What do lawyers think about Brexit?
Anyone following the Brexit debate might think lawyers are the big winners from the UK's vote to leave the EU.
Their clients are desperate for advice as the UK attempts to disentangle itself from EU legislation, while the profession's leading lights clash in a historic legal challenge over Parliament's role in Brexit.
But is the profession really rubbing its hands in glee?
Robert Bourns, the president of the Law Society of England and Wales, said that while there is likely to be a short-term surge in demand, the long-term picture could be less rosy.
Companies are worried about whether their skilled workers will be able to stay in the UK post Brexit and how much regulation they will be subject to, he said.
"There is a great deal of uncertainty for law firms," Mr Bourns told the BBC.
"In the short to medium term, there is a lot of work. In the longer term, in the event that the standing of the City of London were to be diminished, there is concern as to how much will be available in this jurisdiction, where people should be locating, where they should be qualifying and so on."
The society is also warning that uncertainty at the outcome of the 23 June referendum could mean the position of England and Wales as the "global legal centre" comes under threat from rivals including New York and Singapore.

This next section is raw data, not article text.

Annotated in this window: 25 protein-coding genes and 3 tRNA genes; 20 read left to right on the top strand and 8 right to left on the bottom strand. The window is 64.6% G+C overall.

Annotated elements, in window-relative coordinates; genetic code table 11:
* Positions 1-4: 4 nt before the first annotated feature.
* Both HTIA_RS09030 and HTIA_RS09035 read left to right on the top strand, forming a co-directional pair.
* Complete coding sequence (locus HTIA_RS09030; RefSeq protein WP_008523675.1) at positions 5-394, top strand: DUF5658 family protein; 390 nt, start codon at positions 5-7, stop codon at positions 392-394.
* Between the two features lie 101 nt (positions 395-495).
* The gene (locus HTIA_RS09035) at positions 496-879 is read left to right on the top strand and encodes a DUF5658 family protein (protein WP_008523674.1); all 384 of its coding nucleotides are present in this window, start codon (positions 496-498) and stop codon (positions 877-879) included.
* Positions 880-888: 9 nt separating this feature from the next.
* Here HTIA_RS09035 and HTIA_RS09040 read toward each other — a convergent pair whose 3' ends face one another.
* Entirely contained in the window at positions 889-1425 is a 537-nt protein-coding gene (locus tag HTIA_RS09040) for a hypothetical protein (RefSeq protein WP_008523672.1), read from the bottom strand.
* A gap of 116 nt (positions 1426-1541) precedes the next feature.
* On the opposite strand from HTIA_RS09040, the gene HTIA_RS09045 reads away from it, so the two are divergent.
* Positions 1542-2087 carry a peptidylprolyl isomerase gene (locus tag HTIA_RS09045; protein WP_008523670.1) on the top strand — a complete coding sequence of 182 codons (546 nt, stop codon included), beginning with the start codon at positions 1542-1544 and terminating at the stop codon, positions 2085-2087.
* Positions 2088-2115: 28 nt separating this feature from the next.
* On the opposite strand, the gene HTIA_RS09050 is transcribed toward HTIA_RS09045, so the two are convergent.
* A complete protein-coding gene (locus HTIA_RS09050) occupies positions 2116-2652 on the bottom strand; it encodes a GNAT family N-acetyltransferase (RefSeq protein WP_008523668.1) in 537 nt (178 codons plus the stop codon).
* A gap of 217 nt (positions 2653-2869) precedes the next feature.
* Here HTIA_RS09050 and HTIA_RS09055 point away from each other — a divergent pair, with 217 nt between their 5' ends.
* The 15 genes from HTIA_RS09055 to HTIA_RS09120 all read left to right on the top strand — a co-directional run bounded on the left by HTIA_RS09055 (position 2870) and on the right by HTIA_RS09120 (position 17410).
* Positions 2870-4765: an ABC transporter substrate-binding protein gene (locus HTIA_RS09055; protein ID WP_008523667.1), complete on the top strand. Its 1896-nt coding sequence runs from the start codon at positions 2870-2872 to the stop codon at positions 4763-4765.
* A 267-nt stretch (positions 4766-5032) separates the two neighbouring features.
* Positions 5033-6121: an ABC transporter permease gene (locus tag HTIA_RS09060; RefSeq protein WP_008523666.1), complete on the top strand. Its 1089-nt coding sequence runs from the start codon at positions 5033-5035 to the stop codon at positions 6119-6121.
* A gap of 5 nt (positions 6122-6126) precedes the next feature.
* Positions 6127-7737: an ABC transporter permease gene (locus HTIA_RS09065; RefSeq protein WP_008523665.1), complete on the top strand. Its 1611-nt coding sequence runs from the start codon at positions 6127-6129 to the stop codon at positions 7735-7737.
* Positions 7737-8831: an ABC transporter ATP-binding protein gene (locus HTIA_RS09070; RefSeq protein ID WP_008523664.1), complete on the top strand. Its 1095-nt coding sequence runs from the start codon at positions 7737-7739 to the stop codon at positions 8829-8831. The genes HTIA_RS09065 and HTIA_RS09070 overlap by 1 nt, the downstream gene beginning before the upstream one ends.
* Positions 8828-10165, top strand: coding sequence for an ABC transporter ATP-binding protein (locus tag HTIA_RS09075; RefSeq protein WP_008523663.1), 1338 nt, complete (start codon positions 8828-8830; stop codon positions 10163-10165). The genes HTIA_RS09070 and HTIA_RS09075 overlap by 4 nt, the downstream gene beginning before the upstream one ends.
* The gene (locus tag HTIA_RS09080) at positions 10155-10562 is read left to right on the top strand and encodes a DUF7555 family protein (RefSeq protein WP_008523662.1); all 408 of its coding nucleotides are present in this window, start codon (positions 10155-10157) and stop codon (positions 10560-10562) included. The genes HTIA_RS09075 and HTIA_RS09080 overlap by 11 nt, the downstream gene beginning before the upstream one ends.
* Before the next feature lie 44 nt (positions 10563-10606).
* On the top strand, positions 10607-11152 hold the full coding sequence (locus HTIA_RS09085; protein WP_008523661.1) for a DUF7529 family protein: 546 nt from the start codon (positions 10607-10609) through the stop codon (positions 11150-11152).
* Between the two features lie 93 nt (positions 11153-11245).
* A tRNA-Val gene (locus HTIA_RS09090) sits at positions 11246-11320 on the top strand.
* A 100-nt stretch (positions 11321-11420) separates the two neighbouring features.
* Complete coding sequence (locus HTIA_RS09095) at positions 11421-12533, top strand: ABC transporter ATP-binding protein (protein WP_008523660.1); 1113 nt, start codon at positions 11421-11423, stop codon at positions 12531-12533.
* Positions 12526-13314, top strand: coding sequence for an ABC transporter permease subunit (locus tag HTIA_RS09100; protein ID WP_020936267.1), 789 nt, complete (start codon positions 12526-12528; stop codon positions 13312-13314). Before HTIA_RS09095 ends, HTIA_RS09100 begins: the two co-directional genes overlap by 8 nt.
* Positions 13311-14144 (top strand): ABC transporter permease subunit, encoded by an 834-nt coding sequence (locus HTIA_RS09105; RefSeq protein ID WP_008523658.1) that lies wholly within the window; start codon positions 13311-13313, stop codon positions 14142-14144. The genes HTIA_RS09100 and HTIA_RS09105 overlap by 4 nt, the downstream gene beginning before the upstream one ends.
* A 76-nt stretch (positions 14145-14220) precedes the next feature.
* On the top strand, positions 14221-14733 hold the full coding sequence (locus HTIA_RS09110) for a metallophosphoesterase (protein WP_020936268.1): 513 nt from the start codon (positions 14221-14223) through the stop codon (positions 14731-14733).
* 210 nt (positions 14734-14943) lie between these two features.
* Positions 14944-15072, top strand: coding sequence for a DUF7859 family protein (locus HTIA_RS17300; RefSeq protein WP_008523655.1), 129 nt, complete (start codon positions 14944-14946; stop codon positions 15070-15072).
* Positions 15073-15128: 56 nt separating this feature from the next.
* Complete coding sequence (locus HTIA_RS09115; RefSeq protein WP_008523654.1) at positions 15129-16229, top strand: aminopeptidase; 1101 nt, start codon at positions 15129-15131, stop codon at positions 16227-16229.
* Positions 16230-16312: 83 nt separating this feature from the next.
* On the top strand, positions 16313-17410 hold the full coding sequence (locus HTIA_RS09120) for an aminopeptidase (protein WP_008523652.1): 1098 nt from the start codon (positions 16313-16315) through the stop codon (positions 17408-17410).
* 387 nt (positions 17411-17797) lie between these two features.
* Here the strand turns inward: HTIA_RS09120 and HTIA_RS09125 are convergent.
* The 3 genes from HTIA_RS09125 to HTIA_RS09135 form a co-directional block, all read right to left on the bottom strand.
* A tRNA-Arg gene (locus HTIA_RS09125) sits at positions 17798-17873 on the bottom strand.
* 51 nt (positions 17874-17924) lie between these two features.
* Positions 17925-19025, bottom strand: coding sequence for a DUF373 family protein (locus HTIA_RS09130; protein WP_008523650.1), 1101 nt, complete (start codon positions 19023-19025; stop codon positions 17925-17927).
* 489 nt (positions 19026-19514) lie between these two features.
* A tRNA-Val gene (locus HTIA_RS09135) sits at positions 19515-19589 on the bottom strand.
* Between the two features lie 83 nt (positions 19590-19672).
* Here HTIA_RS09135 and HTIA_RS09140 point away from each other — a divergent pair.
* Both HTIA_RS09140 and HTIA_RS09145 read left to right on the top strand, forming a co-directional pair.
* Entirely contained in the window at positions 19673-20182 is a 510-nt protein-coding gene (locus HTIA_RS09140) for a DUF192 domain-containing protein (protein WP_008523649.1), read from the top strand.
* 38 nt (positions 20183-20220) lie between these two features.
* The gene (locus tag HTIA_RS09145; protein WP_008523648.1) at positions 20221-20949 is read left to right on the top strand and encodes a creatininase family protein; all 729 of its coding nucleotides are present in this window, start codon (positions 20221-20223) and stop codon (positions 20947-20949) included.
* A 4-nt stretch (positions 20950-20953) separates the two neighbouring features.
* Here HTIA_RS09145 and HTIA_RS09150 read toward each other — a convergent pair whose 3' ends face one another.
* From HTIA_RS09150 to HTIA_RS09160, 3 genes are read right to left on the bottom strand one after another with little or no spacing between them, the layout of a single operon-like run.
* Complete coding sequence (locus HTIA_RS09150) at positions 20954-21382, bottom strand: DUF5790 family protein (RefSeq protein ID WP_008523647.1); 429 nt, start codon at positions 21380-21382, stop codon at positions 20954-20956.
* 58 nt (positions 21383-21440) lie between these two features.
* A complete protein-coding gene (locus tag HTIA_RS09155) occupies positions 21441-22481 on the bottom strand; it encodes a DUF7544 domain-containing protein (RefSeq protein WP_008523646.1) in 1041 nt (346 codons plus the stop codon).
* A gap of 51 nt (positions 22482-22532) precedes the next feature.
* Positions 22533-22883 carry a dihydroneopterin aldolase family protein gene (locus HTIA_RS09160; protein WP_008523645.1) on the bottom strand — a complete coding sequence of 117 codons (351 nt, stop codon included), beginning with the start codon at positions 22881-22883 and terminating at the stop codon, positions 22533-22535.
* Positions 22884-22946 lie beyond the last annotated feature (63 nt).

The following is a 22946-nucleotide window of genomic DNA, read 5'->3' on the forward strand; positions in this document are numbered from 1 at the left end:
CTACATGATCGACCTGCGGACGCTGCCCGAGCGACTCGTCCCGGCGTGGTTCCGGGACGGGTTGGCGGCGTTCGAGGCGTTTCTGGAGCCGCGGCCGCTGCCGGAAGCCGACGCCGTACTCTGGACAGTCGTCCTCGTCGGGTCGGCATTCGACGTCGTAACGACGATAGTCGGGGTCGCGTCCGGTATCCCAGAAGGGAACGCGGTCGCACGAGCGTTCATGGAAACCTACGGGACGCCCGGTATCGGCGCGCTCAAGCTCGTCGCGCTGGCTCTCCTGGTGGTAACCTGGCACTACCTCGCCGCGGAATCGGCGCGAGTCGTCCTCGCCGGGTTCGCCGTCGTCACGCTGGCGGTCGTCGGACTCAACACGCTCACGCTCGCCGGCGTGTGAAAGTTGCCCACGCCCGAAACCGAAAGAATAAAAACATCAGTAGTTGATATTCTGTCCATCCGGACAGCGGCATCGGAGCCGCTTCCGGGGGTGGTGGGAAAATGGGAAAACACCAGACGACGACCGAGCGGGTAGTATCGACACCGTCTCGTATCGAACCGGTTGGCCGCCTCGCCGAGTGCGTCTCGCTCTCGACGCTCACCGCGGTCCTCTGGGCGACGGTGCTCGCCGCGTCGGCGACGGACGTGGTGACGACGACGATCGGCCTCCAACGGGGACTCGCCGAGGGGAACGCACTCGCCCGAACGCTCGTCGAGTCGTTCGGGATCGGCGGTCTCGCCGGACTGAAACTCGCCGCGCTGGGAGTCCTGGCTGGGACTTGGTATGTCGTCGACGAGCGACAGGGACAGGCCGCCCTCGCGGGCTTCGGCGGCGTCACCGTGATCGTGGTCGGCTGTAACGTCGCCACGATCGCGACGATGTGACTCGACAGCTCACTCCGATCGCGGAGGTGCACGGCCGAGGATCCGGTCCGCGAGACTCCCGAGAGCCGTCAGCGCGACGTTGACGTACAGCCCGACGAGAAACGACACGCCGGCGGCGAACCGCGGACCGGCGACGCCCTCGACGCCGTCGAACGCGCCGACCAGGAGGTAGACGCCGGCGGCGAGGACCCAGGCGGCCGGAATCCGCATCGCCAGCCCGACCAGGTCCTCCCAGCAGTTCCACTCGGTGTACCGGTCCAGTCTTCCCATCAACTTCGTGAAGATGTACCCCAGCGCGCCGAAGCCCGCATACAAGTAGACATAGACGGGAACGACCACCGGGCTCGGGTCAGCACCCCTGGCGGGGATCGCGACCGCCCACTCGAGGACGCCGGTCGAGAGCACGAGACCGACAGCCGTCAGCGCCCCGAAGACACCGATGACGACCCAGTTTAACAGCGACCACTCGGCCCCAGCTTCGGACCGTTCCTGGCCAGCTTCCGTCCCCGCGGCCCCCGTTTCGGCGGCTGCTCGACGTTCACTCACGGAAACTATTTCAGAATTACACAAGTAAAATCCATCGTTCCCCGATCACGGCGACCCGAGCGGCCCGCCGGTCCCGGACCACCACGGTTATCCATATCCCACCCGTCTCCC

Mr Bourns said global businesses choose the legal system of England and Wales to resolve disputes but this status could be undermined as the UK plots its post-Brexit course.
"Competing jurisdictions are saying English and Welsh law is not as useful as it used to be and perhaps you'd like to use a different jurisdiction," he told the BBC.
The legal industry employs 370,000 people across England and Wales with a turnover of £26bn - and "anything that goes towards undermining that would be a problem", he says.
The society also fears multi-national law firms will be damaged by the loss of an EU directive allowing solicitors to work in other member states, saying this could mean complicated negotiations with authorities in each country they operate in.
Bad news for England and Wales could be good news for Ireland, where the Law Society is reporting a surge in the numbers of solicitors and barristers applying to practice.
MPs are beginning an inquiry into the implications of Brexit on the justice system, including a focus on the European Arrest Warrant, which the Law Society says must be retained.
Once Article 50 negotiations are complete, and the UK leaves, lawyers are likely to be kept busy by the government's Great Repeal Bill, with which it plans to incorporate all EU regulations into UK law, before picking and choosing the ones it wants to keep.
"It's absolutely vast," said Mr Bourns.
"We've been members of the EU for 43 years. There are about 350 directives that are presently in the course of implementation. So what happens to those?"
He predicted a "role for the courts" in settling disputes about whether EU or UK rules applied in different situations, and questioned what would happen when EU legislation is amended by Brussels after it has been incorporated into UK law.
As for what the UK decides to keep, he said the challenge would be to "ensure we don't inadvertently miss something that means we're disadvantaged".
"Lawyers are very much involved, there's no doubt about that.
"Clients are asking, and clients are planning. So there's a lot of work to be done."
But aren't lawyers just talking up the difficulties to make work for themselves?
"We will make the very best of it," Mr Bourns says.
"We are absolutely determined this should be regarded as an opportunity for us - we have no other choice."